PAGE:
*Recent Ruminations from LUPEC Boston, originally published in the Weekly Dig.
by Pink Lady
Ah, Labor Day—a time to relax, celebrate and have one last weekend of parties before summer turns into fall once again. We see this weekend as one last time to play, but Labor Day as a holiday has its roots in the labor movement of the late 19th century.
The first Labor Day was celebrated in New York City on September 5th, 1882, but the question of who first came up with Labor Day is debated. The most common answer is that Peter J. McGuire, general secretary of the Brotherhood of Carpenters and Joiners and a co-founder of the American Federation of Labor, first suggested a day to honor those “who from rude nature have delved and carved all the grandeur we behold.”
National legislation was passed honoring the holiday in the aftermath of the 1894 Pullman Strike, a conflict between labor unions and the railroad industry that halted traffic west of Chicago. US marshals and army troops ordered in by President Grover Cleveland broke up the strike, resulting in 13 deaths and 57 injuries. Following the strike, reconciliation with the Labor Party became a top priority, and legislation to make Labor Day a national holiday was rushed through Congress in order to prevent riots. It passed unanimously and was signed into law just six days after the feds left.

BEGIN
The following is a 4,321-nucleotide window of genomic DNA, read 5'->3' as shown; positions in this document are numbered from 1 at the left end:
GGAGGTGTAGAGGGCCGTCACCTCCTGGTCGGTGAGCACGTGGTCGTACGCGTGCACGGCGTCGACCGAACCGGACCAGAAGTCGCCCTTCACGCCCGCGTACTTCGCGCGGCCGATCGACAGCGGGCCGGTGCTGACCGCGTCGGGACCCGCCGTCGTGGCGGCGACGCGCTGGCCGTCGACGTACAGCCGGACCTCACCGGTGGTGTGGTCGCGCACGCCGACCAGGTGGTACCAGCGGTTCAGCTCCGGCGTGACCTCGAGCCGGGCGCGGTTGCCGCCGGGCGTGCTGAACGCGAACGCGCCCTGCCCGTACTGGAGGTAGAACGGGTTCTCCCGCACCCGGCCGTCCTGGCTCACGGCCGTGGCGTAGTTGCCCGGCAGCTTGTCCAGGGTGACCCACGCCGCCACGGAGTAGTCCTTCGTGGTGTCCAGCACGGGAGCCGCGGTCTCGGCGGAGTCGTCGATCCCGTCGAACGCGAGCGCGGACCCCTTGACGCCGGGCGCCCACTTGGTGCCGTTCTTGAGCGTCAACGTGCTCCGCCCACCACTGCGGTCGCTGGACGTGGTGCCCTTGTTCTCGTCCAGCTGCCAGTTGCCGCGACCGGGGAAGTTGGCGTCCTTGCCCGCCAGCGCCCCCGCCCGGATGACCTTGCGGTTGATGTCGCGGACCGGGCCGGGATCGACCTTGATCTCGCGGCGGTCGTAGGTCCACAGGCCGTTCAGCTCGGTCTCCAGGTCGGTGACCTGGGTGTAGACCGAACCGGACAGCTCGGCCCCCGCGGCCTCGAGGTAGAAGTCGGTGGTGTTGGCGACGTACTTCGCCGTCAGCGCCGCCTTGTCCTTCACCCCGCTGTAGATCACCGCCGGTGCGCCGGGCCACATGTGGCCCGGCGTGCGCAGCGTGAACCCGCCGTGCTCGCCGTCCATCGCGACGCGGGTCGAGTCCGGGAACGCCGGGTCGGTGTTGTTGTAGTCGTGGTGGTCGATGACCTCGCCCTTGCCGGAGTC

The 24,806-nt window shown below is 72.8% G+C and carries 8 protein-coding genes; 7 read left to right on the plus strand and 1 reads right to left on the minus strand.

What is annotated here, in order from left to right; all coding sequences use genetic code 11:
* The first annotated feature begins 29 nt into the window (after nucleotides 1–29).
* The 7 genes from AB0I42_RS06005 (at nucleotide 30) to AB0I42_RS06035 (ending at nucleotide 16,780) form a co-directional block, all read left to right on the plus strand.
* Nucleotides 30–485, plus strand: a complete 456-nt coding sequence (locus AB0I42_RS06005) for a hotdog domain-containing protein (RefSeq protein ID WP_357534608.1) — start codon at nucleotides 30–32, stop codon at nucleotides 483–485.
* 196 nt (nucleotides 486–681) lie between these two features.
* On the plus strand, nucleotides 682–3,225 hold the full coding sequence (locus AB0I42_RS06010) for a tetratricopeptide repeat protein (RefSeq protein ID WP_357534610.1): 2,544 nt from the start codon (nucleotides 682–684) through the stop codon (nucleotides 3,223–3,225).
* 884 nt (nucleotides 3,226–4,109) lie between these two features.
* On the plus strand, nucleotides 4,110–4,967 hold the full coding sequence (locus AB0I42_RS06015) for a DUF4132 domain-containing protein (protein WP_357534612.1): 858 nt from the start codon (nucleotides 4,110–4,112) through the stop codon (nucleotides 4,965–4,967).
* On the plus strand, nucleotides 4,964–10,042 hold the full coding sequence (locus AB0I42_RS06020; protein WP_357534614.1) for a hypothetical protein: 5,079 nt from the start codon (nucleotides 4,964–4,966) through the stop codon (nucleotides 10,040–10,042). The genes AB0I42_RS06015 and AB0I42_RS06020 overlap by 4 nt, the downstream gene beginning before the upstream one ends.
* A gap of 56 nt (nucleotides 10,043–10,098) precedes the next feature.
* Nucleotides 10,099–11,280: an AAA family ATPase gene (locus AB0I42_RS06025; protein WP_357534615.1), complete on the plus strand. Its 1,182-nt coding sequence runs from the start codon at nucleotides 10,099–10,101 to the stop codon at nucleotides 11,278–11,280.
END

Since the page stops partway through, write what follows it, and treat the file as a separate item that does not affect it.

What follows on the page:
LUPEC would also like to give a special nod to our many forebroads who participated in labor movements throughout history. The Women’s Trade Union League, for example, organized garment and textile workers, worked for protective labor legislation for women and better factory working conditions. Groups like this also served as a support network for women working within the labor movement who were often unwelcome, even barely tolerated, by male officers.
We will keep these labor organizers in mind as we raise a glass—or rather, an ice pop—on this long, lazy holiday weekend.
The recipe below comes to us via Linnea Johannson, a badass party planner and food and lifestyle editor for Elle Magazine. We suggest experimenting with several incarnations—elderflower (use St-Germain), cherry (use Roi René Rouge) and apricot (use Rothman & Winter Orchard Apricot) are sure to delight.
ADULT ICE POPS
1 part Xanté pear liqueur
1 part lemon juice
1 part Champagne
Combine ingredients in an ice pop mold. Freeze and enjoy!